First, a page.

Mohd Faizal Bin Musa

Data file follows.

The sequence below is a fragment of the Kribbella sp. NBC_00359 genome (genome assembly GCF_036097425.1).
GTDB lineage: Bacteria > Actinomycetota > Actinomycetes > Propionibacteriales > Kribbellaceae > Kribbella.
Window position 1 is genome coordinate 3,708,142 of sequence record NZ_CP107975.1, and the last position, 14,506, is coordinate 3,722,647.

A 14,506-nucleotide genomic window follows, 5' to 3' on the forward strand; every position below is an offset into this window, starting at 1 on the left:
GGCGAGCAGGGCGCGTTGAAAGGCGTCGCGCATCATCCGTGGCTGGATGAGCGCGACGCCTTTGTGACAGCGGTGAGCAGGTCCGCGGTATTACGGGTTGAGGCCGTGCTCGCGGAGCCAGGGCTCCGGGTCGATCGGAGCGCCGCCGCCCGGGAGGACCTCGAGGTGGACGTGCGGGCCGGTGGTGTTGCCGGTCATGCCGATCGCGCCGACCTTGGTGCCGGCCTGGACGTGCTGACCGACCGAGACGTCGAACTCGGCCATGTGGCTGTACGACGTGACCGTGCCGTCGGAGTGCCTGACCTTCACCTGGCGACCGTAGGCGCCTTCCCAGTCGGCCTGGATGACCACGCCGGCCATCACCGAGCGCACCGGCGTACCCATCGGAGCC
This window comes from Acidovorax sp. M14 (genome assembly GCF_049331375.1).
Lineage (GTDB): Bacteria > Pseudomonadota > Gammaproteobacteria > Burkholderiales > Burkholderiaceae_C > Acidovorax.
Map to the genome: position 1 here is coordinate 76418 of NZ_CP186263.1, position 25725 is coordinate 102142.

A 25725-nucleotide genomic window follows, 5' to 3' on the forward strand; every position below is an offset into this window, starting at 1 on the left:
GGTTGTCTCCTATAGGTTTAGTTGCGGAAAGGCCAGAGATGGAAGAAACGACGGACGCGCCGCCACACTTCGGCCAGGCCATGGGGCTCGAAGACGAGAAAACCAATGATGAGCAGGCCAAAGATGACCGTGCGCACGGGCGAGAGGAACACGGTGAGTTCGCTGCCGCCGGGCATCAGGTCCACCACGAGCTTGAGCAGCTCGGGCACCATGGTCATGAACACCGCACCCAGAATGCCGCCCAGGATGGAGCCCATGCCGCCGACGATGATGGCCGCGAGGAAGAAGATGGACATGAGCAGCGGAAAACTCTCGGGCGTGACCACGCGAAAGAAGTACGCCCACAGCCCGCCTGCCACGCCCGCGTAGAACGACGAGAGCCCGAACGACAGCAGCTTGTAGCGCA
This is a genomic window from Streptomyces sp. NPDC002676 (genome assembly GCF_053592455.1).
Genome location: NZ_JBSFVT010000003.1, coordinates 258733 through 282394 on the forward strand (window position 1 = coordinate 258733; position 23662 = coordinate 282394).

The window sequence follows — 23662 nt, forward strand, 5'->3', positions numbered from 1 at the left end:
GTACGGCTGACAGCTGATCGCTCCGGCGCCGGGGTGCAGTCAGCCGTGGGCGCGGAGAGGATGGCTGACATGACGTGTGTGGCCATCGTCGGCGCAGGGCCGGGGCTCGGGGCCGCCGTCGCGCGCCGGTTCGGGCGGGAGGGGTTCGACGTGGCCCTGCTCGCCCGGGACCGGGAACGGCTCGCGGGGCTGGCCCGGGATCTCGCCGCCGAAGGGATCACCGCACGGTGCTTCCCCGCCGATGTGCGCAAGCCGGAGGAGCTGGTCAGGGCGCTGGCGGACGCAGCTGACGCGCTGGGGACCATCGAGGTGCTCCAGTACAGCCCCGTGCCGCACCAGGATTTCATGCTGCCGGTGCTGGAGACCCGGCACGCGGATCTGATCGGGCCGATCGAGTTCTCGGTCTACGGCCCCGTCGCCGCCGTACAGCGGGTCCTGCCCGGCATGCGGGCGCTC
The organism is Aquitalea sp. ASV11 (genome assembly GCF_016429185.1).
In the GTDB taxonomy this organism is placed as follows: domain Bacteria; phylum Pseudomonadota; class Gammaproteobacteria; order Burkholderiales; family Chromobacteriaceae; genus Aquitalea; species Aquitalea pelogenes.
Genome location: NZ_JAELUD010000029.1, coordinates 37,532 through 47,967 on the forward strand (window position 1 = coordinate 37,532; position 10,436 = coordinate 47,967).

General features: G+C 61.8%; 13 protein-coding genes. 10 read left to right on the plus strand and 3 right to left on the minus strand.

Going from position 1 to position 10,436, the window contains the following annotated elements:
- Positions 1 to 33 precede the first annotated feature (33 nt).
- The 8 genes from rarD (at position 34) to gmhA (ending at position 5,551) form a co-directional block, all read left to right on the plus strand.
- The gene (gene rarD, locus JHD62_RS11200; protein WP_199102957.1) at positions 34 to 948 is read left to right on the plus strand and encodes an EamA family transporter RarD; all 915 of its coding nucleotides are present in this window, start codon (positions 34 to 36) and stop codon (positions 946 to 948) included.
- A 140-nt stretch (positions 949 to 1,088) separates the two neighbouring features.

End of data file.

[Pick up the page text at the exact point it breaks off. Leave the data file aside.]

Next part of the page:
Over the years, there are various research on cultural development seen from socio-historical perspective. The uniqueness of Islam in Malay region as it is diverse and open to outside influences is important to be look at; as it differs greatly from “the Islam” that have been practiced in the Middle East. Based on the discussions, the ulemas or Muslim clerics of this region and the Malays themselves have already practiced the supra-madhhab model as proposed by many contemporary scholars. Using Shia influences in the Malay culture, this paper attempt to show how sectarianism within Islam was never entertained by the Muslims in this region. In fact, Shi’ism was so embedded in Malay culture. Although being dominated by Sunnism, most of the Shia doctrines and pillars were widely accepted and embraced. The axiology of Shi’ism in Malay culture reflected in many religious texts, classical literature and cultural events. However, as sectarianism rising in this region, the Shia influence and its axiology slowly eroded and were victimized by unnecessary foreign interventions.